Your proposal — the document that details what you propose to do for a client — is an important marketing tool, but may not be as intimidating as you imagine.
Its objective is to outline your approach and your strategy, plus provide details about your background and experience that’s relevant to the project. But most proposals are too long and filled with too much generic material, conveying heft rather than substance. And while proposals are essential to the selling process, especially if you’re pursuing complex projects from large corporations, designers who shy away from selling tend to use the proposal to do the bulk of the selling for them. But it can’t. That’s not its purpose.
Yes, you need a template for your proposals so you don’t have to reinvent the wheel each time you create one (keep reading and you’ll find an example); but the proposal you submit should be anything but generic. Find out as much as you can from your prospect, then customize your proposal so that it reads like a document written expressly for them. Include as many details and references to conversations you’ve had as you can. Go out of your way to think through the project and let that thought process be reflected in the document. You might even include additional research you’ve done.
Next, think about how your proposal will be used (and if you don’t know, ask). For example, if your contact isn’t the decision-maker, your proposal will probably be used to sell your services up the chain to their management. Those people won’t have spoken to you or met you. They won’t have seen your website. All they have is the proposal. So if you wonder whether to include an idea that was discussed during your conversations or additional samples you showed to your direct contact, go ahead and include them. Make sure your proposal presents the full picture of your services and makes the strongest possible argument for why you’re the best candidate for the project.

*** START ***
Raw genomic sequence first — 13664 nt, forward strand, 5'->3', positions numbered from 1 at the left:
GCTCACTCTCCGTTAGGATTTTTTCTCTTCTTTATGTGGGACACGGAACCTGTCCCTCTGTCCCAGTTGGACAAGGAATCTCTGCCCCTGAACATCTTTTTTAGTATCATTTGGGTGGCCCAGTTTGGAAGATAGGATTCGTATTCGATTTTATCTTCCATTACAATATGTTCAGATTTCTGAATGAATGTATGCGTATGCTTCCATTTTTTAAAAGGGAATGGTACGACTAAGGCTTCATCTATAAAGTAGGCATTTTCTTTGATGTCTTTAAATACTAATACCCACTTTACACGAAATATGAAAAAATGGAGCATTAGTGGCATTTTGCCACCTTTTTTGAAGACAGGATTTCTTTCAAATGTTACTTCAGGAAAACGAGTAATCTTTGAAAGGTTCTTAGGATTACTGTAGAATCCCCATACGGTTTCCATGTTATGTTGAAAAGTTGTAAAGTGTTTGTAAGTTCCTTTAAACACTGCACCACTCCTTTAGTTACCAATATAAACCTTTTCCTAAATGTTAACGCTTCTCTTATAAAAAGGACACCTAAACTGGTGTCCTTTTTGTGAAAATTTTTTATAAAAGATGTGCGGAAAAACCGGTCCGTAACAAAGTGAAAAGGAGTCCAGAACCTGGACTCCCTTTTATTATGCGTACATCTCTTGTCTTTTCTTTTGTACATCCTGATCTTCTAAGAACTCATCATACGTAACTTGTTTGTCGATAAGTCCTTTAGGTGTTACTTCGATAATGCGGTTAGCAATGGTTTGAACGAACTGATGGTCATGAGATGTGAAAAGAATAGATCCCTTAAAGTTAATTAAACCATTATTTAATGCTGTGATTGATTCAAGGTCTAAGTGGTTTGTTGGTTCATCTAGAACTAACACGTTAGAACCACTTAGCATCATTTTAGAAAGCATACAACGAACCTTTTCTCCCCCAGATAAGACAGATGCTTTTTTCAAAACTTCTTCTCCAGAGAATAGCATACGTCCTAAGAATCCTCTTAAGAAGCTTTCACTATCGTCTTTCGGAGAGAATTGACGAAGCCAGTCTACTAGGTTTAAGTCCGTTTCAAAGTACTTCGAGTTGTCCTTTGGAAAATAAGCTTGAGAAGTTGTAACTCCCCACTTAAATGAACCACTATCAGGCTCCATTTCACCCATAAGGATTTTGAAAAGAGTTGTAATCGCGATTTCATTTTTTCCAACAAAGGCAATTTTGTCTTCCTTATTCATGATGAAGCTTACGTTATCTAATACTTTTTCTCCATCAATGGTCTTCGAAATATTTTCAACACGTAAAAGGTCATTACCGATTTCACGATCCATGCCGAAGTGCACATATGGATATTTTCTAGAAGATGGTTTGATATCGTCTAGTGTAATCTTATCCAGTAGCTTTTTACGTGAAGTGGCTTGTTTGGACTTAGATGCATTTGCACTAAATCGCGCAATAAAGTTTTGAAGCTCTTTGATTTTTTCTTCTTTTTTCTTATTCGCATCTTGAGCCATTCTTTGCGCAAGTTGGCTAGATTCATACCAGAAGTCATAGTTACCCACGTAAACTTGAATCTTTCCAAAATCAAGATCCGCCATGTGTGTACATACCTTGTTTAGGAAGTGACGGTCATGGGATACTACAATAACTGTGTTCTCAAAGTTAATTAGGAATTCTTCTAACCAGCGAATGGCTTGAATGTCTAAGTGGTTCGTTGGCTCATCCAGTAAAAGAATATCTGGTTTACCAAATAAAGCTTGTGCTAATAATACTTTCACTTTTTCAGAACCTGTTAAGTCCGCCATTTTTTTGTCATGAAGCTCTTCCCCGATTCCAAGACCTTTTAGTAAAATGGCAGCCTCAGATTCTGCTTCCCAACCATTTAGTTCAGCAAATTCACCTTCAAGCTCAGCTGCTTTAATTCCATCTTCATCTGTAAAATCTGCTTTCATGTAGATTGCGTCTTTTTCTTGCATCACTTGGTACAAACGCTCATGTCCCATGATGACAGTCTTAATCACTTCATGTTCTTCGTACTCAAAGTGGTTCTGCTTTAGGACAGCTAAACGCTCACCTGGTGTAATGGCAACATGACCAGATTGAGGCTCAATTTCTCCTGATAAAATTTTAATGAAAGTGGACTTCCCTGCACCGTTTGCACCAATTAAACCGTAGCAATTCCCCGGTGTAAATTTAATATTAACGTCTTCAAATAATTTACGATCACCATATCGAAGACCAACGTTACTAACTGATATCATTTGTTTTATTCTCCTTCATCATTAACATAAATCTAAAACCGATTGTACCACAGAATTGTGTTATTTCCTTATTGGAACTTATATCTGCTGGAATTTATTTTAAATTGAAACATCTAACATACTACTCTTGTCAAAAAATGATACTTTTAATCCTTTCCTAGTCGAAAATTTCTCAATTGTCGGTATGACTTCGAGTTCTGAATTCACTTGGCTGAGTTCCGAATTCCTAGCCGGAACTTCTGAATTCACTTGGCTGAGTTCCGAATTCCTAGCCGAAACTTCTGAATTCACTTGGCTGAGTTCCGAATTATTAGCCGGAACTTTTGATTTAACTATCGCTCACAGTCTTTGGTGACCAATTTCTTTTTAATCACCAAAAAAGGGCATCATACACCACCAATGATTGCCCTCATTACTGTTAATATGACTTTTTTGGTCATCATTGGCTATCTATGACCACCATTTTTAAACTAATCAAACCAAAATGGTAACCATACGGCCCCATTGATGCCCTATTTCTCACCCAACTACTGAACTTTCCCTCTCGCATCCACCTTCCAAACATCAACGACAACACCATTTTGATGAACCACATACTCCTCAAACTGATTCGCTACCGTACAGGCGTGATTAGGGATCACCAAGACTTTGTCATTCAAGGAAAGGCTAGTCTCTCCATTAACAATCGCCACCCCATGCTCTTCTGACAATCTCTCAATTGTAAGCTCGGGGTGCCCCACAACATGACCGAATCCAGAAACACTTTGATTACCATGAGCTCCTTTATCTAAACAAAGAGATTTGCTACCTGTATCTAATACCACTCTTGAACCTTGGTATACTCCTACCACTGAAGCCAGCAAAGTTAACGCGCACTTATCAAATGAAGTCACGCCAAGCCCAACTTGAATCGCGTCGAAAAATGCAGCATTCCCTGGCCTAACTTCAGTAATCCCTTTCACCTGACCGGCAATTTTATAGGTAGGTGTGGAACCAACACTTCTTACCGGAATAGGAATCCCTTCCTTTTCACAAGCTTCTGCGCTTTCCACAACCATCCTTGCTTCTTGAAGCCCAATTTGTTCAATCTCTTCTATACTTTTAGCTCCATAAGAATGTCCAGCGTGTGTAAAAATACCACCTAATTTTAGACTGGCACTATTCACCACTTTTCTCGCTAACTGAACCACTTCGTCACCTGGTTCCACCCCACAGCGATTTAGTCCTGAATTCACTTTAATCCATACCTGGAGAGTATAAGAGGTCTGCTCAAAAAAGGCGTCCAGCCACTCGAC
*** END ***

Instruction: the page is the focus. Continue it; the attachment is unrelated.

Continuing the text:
At the same time, don’t put too much weight on the proposal itself because there’s more to the process than what’s on paper. What matters more is how well you communicate and follow through, how reliable you are, how you speak to them and how well taken care of they feel, including during the follow-up process.
Allison Manley of Chicago-based design firm Rogue Element Inc. has generously offered to share one of her firm’s winning proposals for a major web design project for a law school. (We thank her sincerely for that. No one else wanted to share.)
Manley emphasizes that this proposal (a response to an RFP) got Rogue Element into the final three firms being considered, but it was the interview that got them the job.
Notes on the Proposal
- The client specifically liked pages 11–12, where they outline their creative process via case studies. “For this particular RFP, they wanted a maximum page count, so we gave abbreviated case studies,” Manley says. “We have since updated our RFPs a bit so our case studies are now fleshed out more comprehensively with Challenge/Solution/Results areas so we can list metrics. Plus, we added some awards we won in our bios, and a communications section that provides more info about the working process and billing procedures.”
- The client asked for the Terms & Conditions, so that’s why they are included. Manley always asks whether they want them included.
- For more from Ilise Benun pick up her Proposal Bundle for Designers: 25 Resources for Project-Winning Proposals. In the new Proposal Bundle, you’ll find 11 actual proposals that you can use as models to create your own template, improve your existing template and/or to customize a specific proposal you’re working on.